- If you use Sign in with Apple you’ll have to use the Sign in with Apple REST API
- It’s not enough to offer temporarily disablement or deactivation, full deletion has to be made available
- If need be, additional customer service flow may be provided to facilitate the deletion process
- Always comply with local laws when handling account deletion
Apple’s fight with Dutch dating apps is still ongoing
Apple is still under fire for its App Store policies regarding dating apps. After being fined 10 times (each fine being 5 million euros) by the Netherlands Authority for Consumers & Markets (ACM), the ACM has concluded that the changes made by Apple on March 30 are still insufficient and that “Apple uses unreasonable conditions for dating app providers” according to “research, expert advice, and consultation with market parties”.
They do admit to seeing an improvement in the proposal, however, they are not enough to comply with European and Dutch regulations. The ACM also stated that the €50 millions penalty did not have the desired effect and that it was working on a new order.
Apple’s first proposal, which was subsequently rejected by the ACM, was to ask dating app developers to make two separate apps: one for Dutch users and one for the others.
The new proposal allows Dutch dating app developers to use either third-party payment systems or Apple’s in-app platform but not both. Apple will still take 27% of app sales (for developers making less than $1 million/year) regardless of the chosen option.
Match sues Google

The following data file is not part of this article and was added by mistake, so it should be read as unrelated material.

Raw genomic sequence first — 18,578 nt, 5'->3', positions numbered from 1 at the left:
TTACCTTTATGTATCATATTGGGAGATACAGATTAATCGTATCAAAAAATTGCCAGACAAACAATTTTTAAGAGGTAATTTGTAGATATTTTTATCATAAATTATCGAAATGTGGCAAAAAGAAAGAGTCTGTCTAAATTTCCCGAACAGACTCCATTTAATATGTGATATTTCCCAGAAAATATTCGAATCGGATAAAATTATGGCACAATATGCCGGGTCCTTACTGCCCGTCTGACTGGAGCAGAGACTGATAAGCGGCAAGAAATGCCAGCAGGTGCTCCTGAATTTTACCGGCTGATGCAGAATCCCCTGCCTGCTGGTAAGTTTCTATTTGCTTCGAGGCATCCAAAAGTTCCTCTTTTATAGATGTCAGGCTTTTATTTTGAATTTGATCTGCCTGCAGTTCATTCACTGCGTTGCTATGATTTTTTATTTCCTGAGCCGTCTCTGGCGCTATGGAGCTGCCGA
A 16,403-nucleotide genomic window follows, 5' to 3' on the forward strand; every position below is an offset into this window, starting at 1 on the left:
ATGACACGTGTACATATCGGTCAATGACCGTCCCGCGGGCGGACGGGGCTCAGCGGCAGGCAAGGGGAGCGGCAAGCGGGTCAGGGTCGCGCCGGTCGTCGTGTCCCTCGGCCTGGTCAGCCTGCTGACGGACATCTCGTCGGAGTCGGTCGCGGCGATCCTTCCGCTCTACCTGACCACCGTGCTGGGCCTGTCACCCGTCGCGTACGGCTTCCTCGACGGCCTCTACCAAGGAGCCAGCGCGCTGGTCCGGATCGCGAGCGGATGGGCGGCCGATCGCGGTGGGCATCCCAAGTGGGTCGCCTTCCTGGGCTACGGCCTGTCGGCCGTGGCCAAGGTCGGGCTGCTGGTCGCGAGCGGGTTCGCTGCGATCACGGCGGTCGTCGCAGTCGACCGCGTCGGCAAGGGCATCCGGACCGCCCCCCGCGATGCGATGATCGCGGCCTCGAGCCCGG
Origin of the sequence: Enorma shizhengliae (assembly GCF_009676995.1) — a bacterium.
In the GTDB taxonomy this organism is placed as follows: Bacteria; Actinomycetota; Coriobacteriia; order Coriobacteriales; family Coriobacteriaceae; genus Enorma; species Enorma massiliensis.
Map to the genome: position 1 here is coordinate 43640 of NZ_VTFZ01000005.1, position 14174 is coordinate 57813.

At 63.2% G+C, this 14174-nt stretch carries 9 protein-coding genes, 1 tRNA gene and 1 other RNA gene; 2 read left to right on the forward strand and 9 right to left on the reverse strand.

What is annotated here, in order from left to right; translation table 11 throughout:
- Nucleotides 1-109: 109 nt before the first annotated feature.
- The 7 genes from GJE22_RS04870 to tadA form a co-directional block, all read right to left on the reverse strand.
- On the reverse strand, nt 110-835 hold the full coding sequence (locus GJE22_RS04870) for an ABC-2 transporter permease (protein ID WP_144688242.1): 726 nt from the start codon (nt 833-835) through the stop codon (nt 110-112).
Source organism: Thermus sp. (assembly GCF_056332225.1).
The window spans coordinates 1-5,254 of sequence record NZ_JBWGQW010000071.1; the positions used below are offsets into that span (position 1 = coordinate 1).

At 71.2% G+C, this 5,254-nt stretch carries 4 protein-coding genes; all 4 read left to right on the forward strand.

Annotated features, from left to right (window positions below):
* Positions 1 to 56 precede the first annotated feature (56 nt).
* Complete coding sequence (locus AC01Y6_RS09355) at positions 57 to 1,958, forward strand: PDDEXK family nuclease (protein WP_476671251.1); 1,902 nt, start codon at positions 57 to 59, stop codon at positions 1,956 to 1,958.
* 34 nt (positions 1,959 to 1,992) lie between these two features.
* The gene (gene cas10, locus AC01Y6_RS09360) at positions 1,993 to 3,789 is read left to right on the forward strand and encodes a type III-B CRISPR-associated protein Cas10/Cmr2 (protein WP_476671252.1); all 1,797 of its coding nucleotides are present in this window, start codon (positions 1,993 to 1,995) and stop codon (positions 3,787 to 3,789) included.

In the span of one month, Match Group sued Google right before finding common ground. The suit, filed in early May accused Google of “anticompetitive tactics to maintain a monopoly on the Android mobile ecosystem”. They didn’t hold back their punches in the lawsuit, stating that “ten years ago, Match Group was Google’s partner. We are now its hostage”.
Match Group is not the first to fight back against Google’s (and Apple’s) 30% cut. Epic started 2 years ago, and their fight is still ongoing. While waiting for the trial, which should take place in April 2023, they’ve decided to stop paying Google’s commission for payments outside of its billing system and set up a special fund to hold these commissions while waiting for an agreement.
Instagram is testing a new feed
And not many people like it. To try and compete even more with TikTok, Instagram introduced a new TikTok-like feed where every post takes up the full screen. Here’s what it’s supposed to look like:
And here’s Adam Mosseri explaining it:
However, test users don’t look like they’re enjoying the feature very much. Many of them took to social media to complain about it and ask for a return to the former design. Not only that, but in most instances, the caption covers part of the visual and becomes harder to read for users.
With such a tepid welcome, the feature may not be made available to more users soon. By trying to become too much like TikTok, Instagram may lose its identity.
TikTok is going all-in with gaming
According to Reuters, TikTok is testing in-app gaming in Vietnam. While TikTok was already a great advertising platform for mobile games, it’s now pushing its way into the gaming industry by featuring games directly on its platform.
So far they are testing HTML5 mini-games thanks to partnerships with gaming studios like Zynga but they’re already planning to extend testing to other Southeast Asian countries. Their plans for the future also include interactive games for TikTok Live that would allow Creators to play with viewers directly.
In the meantime, TikTok launched TikTok Pulse, a new contextual ads solution that places ads next to the most engaging content (top 4% of videos and creators with over 100k followers) in the feed. The Chinese video app is betting on its two favorite things: ads and games.